In Essential Albums, our favourite artists dig up a handful of records that they consider “Essential” by any definition they choose. This week, Montreal musician Socalled talks five records that represent his cultural, geographic and musical community.
The word "community" means many things for Socalled (a.k.a. Josh Dolgin). The Montreal-based performer/arranger/uniter centres the concept in both his music and his life, surrounding himself with artists of all ages and eras and bringing them together however and wherever he can. Look at the personnel credits for his new album Peoplewatching and you'll see a representation of both Montreal's multicultural community - from Quebecois disco king Pierre Perpall to Canadian jazz legend Oliver Jones to "the voice of Socalled" Katie Moore - and as diverse a representation of music history as you'll likely ever see. Jewish folk song, hip-hop, funk, jazz, Klezmer, Punjabi music, gypsy music, soul - you'll hear it all, often on a single song.
Dolgin attributes the title of the album to his friend and collaborator Fred Wesley (a trombone legend who's played and arranged for James Brown, Parliament Funkadelic, Ike and Tina Turner and more), who avoided the V.I.P. lounge at an airport to watch people go by. Dolgin wrote a song about it, and eventually used it as the title for his album. "It brings together my attitude and the attitude of the album," he says. "It's the sense of bringing people together and revelling, watching different styles and cultures, races and ages and languages and people and, yeah, celebrating that."
Throughout the record, and in his career as a whole, Dolgin plays a kind of musical fantasy G.M., bringing his heroes together and out of their comfort zones in situations that still suit their identities. "It's about bringing out the best of people, cajoling and manipulating performances out of them while keeping what it is that makes them great, always at the centre of the process."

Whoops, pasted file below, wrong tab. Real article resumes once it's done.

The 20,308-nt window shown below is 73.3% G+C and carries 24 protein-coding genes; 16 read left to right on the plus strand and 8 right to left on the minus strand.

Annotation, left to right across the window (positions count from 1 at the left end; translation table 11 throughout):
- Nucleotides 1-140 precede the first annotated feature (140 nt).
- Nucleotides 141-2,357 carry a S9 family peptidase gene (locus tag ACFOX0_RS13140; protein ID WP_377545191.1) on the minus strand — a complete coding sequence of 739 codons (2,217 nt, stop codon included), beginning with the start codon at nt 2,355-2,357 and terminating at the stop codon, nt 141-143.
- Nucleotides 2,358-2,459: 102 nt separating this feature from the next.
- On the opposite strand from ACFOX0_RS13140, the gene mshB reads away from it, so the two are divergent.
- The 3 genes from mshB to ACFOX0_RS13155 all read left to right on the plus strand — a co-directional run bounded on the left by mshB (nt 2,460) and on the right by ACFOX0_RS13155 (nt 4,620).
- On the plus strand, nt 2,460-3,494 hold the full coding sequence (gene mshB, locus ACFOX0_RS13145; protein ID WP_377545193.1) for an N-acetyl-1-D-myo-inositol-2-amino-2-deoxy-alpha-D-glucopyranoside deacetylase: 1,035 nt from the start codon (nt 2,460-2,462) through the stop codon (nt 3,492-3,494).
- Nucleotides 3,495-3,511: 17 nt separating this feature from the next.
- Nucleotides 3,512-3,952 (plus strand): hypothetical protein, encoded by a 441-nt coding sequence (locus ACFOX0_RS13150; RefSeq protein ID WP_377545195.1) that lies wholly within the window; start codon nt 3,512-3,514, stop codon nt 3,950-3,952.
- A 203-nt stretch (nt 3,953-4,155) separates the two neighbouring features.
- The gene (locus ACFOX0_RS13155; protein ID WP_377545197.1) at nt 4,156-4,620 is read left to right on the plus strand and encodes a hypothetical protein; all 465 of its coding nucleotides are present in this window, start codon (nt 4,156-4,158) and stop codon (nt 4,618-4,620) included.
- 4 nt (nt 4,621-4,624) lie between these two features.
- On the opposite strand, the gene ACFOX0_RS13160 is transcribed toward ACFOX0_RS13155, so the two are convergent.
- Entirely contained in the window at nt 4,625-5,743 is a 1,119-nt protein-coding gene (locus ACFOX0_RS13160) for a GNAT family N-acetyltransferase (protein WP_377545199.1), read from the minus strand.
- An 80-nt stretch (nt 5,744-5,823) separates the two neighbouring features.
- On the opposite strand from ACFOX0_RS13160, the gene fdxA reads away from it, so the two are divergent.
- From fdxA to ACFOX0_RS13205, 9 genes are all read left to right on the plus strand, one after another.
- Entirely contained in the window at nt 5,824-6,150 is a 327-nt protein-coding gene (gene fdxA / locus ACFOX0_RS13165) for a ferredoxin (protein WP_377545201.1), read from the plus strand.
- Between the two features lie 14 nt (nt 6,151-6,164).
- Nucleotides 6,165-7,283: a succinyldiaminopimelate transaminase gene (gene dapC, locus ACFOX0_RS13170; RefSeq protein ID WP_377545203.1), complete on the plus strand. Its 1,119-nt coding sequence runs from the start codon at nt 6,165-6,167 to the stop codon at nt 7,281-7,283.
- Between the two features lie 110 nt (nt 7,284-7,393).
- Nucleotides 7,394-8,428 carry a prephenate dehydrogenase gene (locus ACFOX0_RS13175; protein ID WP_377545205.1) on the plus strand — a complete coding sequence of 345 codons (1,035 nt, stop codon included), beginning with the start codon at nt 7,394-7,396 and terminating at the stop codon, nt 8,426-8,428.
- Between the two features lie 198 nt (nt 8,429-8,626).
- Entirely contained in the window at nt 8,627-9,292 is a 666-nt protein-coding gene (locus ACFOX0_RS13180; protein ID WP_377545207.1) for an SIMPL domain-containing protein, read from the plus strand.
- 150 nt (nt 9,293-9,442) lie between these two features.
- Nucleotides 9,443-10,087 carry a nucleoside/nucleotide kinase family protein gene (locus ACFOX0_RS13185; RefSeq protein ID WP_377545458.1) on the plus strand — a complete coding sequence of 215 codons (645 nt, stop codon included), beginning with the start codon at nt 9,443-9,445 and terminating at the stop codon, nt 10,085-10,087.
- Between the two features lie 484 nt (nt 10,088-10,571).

So Dolgin chose the theme of "community" for his Essential Albums. He picked five records that exemplify that theme, from cultural community to geographic community to the community of music fans. You can tell he's most at ease talking about his friends and he speaks with the giddy glee of someone who's managed to make a living doing what he loves. He's also pretty damn funny. Read on for his picks.
Irving Fields Trio, Bagels and Bongos (1959)
Josh Dolgin: This record came out in 1959 and it was a landmark record in fusion. Irving Fields is all about music that fuels the community. Music that’s for the people, that has a function in community, that's for dancing.
Irving Fields grew up in the Yiddish world, and then in the '50s he saw that his world was into Latin music. People were dancing to the rumba and dancing cha-chas and stuff. So he took the music that he grew up with, which was Yiddish theatre music and Jewish folk songs, and then he added a funky beat to it and with his trio played these traditional melodies with a new swing, the swing of the scene that was going around him.
It was such a success that he ended up doing a whole series with bongos: there’s Pizza and Bongos, Champagne and Bongos, all of these different things with bongos. And he’s a friend of mine actually. He’s turning a 100 years old this year and he still plays three nights a week. So that's pretty awesome.
Chart Attack: It seems like philosophically you’ve got a lot in common with that sense of updating cultural music?
That’s it. Fusion, fearless fusion. If it works and you can mush it together and it makes sense then go for it. Don’t be afraid of genre or trying to fuck with genre. I do that now, but in 1959 the idea of doing that is pretty insanely hip.
Nowadays it’s a little more commonplace.
Yeah, everyone is using it up now. Like in a hip-hop song you’ll hear a Bollywood sample or even stuff from the Balkans, gypsy music, and it’s the flavours that work.
Hip-hop is sort of the genre that eats all other genres. You can take anything and put it into a hip-hop song and it will be embraced.
That’s it, and it was embraced. Aside from being an official culture with its elements and all of that, to me hip-hop just sort of means music made in the computer age. It's like how to incorporate drum machines and sampling and stuff into music now. And it was just then and there that it happened and so it came up sounding a certain way. Then it was super useful to everybody around in the world, as means of expressing themselves and talking about where they’re from.